Your Life Matters to God
Right now you are living in a world of despair. You can’t see any solution to your problems. You’re not looking forward to anything. The future seems empty. But God’s perspective on your life is very different. Your life is precious to him. He knows everything about you – even how many hairs are on your head (Matthew 10:30). Your life is so significant to him that he forbids you to take it. God says that all murder is wrong, and that includes the self-murder of suicide (Exodus 20:13).
Bring Your Hopelessness to God
God is not surprised or put off by your hopeless feelings. He wants you to bring your despair to him, and cry for help right now, in the middle of your darkness and pain. Throughout history God’s children have cried to him and he has helped them. Listen to the voice of David who cried out his despair to God thousands of years ago: “In the day of my trouble I will call to you, for you will answer me” (Psalm 86:7).
Today is your day of trouble. Tell God all your sorrows, all your troubles, and all the reasons suicide is on your mind. Do you feel, like David, that you are in the “depths of the grave”? Ask God to hear your prayer and listen to your cry for mercy (v.6). On this day the living God promises to listen to you and help you.
Your Reasons for Despair; God’s Voice of Hope
Why are you feeling hopeless? Are you struggling with physical suffering? A broken relationship? Shame and guilt from mistakes and failures? An unrealized dream? What problem do you believe suicide will solve?
Your suicidal feelings and actions don’t come out of the blue. They have reasons you can discover and understand. Your particular reasons will show you how you’re experiencing, interpreting, and reacting to your world. When you discover your reasons, you will also be describing what is most important to you. The loss or pain that makes you feel like your life is not worth living points to the thing that you believe would make your life worth living.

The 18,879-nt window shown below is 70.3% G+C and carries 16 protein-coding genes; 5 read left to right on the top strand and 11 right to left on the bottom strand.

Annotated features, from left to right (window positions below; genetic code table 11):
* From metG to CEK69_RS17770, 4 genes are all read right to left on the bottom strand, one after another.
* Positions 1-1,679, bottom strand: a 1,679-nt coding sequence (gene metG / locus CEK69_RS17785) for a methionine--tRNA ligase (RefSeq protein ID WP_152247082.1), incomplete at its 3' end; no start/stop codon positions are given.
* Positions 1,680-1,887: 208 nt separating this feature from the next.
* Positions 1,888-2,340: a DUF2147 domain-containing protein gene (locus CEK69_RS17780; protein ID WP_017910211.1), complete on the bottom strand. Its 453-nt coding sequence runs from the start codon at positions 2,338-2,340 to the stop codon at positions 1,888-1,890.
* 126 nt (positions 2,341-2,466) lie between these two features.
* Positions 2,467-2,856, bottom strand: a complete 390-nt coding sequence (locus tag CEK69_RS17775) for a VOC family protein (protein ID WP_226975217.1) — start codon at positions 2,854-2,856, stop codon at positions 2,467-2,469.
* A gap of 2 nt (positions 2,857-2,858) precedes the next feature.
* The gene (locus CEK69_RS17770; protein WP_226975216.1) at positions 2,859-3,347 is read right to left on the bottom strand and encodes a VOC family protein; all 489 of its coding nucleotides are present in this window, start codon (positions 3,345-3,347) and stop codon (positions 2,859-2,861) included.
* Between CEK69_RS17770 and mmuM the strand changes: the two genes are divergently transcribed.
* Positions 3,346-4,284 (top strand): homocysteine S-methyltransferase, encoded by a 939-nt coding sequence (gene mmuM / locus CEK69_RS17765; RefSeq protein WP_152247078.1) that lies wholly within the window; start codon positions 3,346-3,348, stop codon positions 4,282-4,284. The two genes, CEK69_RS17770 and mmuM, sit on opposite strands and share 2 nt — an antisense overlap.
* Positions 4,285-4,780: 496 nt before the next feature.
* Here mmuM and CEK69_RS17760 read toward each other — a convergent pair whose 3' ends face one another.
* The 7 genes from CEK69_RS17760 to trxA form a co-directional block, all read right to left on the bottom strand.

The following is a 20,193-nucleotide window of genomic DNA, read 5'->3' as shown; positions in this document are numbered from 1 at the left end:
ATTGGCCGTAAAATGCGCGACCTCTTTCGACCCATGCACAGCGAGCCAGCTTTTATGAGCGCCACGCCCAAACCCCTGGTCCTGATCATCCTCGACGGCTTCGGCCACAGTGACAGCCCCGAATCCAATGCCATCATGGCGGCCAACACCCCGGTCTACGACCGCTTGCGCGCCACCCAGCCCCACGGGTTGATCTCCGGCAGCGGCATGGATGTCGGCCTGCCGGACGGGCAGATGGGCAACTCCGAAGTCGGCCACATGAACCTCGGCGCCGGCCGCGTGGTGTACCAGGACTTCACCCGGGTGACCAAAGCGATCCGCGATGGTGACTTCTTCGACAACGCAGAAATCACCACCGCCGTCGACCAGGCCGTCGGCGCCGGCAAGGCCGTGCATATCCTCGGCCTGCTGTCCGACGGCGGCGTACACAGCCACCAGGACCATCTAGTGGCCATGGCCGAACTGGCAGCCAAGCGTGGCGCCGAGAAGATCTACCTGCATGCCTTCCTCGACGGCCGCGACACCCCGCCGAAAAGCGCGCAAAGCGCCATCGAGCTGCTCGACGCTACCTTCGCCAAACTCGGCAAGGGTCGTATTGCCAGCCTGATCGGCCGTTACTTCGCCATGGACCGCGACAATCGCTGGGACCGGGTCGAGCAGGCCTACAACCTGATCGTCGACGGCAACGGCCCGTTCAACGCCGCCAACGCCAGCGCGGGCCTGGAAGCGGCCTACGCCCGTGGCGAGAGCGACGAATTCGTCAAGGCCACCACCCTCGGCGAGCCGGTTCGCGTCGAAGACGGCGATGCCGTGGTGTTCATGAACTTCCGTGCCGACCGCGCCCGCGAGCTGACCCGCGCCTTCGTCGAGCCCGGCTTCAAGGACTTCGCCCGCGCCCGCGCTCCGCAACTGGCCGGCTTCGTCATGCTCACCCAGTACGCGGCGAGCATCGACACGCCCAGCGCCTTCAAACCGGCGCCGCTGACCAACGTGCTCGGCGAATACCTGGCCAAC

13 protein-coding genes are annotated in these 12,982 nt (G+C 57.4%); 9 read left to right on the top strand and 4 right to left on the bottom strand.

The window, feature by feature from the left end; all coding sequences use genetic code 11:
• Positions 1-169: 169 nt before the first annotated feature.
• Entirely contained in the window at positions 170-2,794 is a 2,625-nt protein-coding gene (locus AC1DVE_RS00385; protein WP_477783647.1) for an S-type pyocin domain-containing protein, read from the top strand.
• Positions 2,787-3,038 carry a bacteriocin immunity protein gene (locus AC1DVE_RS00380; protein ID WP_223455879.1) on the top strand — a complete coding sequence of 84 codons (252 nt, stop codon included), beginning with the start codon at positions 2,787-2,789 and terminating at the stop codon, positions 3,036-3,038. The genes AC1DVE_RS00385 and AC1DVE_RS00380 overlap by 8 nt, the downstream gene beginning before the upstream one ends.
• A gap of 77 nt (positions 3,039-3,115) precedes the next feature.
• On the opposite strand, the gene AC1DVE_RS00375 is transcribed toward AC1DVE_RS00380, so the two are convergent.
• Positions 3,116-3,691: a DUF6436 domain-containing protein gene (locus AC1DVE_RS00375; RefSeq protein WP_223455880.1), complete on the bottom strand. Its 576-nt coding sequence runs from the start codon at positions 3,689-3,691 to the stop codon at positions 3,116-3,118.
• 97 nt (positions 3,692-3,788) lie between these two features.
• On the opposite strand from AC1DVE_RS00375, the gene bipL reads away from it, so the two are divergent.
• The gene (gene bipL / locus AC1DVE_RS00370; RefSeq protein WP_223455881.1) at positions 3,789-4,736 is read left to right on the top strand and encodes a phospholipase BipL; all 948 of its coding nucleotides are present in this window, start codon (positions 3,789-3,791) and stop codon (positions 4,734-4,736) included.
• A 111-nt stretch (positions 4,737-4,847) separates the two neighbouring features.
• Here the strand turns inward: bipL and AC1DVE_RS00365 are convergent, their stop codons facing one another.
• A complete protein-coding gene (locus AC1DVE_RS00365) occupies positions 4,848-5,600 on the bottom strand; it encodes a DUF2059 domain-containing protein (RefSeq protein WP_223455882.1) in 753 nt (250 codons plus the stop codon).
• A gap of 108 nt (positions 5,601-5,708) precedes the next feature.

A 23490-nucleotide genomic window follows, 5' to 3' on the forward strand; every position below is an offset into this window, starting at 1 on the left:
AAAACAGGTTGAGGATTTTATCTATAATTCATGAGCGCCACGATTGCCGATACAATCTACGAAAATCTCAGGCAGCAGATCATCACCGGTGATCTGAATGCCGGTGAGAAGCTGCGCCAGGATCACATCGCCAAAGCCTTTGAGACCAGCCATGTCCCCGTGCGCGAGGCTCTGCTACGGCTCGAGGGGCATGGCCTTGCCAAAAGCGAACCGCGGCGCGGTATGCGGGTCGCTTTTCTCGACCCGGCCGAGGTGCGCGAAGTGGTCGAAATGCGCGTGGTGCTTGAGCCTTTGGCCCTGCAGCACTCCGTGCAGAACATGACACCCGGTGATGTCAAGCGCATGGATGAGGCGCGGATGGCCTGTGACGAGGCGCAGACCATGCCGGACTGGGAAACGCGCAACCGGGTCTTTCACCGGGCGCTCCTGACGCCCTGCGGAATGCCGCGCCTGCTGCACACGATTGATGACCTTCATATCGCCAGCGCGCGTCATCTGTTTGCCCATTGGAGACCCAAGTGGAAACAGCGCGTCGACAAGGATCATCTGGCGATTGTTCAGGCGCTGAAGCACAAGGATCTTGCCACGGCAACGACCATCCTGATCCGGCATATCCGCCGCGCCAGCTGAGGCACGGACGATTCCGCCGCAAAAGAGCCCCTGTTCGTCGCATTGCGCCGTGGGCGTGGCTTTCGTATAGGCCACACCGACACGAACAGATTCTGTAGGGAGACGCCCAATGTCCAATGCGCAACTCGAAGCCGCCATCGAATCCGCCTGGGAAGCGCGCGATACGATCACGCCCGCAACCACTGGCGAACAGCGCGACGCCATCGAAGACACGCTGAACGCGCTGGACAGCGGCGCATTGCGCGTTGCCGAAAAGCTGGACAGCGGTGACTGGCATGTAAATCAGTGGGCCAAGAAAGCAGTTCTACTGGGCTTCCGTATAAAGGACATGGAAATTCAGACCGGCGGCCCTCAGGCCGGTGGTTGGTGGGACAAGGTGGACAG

We will look at four kinds of reasons for hopelessness. As you read, look for the specific reasons you are feeling hopeless. And then listen to what God says to you about your particular troubles that brings hope.
Your hopelessness might stem from overwhelming suffering. The death of someone close to you, your own chronic pain and illness, postpartum depression, a broken relationship, poverty, racial prejudice, etc. are all situations that can fill you with despair. If this is why you feel hopeless, read through Psalm 31. This psalm, written by David, vividly captures the feeling of wasting away with grief.
“Be gracious to me, O LORD, for I am in distress; my eye is wasted from grief; my soul and my body also. For my life is spent with sorrow, and my years with sighing” (Psalm 31:9-10)
Is this what your life is like?
But this psalm is also filled with hope. David remembers that God sees him in his affliction and knows all about his troubles. He remembers that in God’s presence he is safe.
“Oh, how abundant is your goodness, which you have stored up for those who fear you and worked for those who take refuge in you, in the sight of the children of mankind! In the cover of your presence you hide them from the plots of men; you store them in your shelter from the strife of tongues.” (Psalm 31:19, 20)
David’s life, like yours, was full of troubles and discouragement, yet because God was with him, he has hope. He says, “But you heard the voice of my pleas for mercy when I cried to you for help” (Psalm 31:22). And he ends with this call, “Be strong and let your heart take courage, all you who wait for the Lord” (Psalm 31:24). David is able to endure with courage because God is with him.
God is calling you to persevere in your suffering, but not by simply gritting your teeth. Persevering through suffering is only possible when you put your hope in the living God. He promises to come near to you, to be present with you, and to let you experience his goodness right in the middle of your pain and difficulty
Your suicidal thoughts and feelings might be related to your mistakes and failures. Is your hopelessness an attempt to atone for your sins, to punish yourself, to avoid feelings of shame? Perhaps you are so full of guilt and shame that you don’t want to be around people or even continue to live. Can you find hope when you’ve blown it so badly that you think you will never be able to hold your head up again?
The amazing thing about the Bible is that it is full of real people who made serious missteps-just like you. David wrote Psalm 32 after he committed adultery, the woman became pregnant, and to cover things up he arranged to have the women’s husband murdered. You can read the whole story in 2 Samuel 11 – 12.